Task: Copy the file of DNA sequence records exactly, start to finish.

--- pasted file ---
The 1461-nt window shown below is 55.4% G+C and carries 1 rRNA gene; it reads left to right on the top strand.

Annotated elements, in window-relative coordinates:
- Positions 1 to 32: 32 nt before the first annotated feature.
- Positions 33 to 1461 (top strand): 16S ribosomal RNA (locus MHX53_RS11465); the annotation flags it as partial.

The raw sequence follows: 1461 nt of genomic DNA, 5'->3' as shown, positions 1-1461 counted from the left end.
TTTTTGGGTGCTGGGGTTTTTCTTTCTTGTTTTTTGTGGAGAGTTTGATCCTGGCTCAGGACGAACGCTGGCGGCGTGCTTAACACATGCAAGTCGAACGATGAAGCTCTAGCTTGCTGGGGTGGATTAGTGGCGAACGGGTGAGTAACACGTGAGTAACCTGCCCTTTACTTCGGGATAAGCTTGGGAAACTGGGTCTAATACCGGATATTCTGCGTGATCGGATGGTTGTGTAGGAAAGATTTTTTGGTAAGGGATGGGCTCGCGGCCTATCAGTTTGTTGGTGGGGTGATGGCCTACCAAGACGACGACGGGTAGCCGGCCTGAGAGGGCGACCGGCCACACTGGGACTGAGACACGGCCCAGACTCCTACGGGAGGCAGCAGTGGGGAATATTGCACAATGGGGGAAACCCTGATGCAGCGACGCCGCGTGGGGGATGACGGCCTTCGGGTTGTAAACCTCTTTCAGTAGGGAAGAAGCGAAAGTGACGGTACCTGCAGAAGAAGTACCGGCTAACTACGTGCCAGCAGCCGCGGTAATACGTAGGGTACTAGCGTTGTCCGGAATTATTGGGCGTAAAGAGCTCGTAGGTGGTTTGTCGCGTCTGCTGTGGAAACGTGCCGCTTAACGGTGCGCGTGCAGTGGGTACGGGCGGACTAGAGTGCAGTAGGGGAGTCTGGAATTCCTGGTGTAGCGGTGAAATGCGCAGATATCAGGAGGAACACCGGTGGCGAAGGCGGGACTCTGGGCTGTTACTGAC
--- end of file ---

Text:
The 1461-nt window shown below is 55.4% G+C and carries 1 rRNA gene; it reads left to right on the top strand.

Annotated elements, in window-relative coordinates:
- Positions 1 to 32: 32 nt before the first annotated feature.
- Positions 33 to 1461 (top strand): 16S ribosomal RNA (locus MHX53_RS11465); the annotation flags it as partial.

The raw sequence follows: 1461 nt of genomic DNA, 5'->3' as shown, positions 1-1461 counted from the left end.
TTTTTGGGTGCTGGGGTTTTTCTTTCTTGTTTTTTGTGGAGAGTTTGATCCTGGCTCAGGACGAACGCTGGCGGCGTGCTTAACACATGCAAGTCGAACGATGAAGCTCTAGCTTGCTGGGGTGGATTAGTGGCGAACGGGTGAGTAACACGTGAGTAACCTGCCCTTTACTTCGGGATAAGCTTGGGAAACTGGGTCTAATACCGGATATTCTGCGTGATCGGATGGTTGTGTAGGAAAGATTTTTTGGTAAGGGATGGGCTCGCGGCCTATCAGTTTGTTGGTGGGGTGATGGCCTACCAAGACGACGACGGGTAGCCGGCCTGAGAGGGCGACCGGCCACACTGGGACTGAGACACGGCCCAGACTCCTACGGGAGGCAGCAGTGGGGAATATTGCACAATGGGGGAAACCCTGATGCAGCGACGCCGCGTGGGGGATGACGGCCTTCGGGTTGTAAACCTCTTTCAGTAGGGAAGAAGCGAAAGTGACGGTACCTGCAGAAGAAGTACCGGCTAACTACGTGCCAGCAGCCGCGGTAATACGTAGGGTACTAGCGTTGTCCGGAATTATTGGGCGTAAAGAGCTCGTAGGTGGTTTGTCGCGTCTGCTGTGGAAACGTGCCGCTTAACGGTGCGCGTGCAGTGGGTACGGGCGGACTAGAGTGCAGTAGGGGAGTCTGGAATTCCTGGTGTAGCGGTGAAATGCGCAGATATCAGGAGGAACACCGGTGGCGAAGGCGGGACTCTGGGCTGTTACTGAC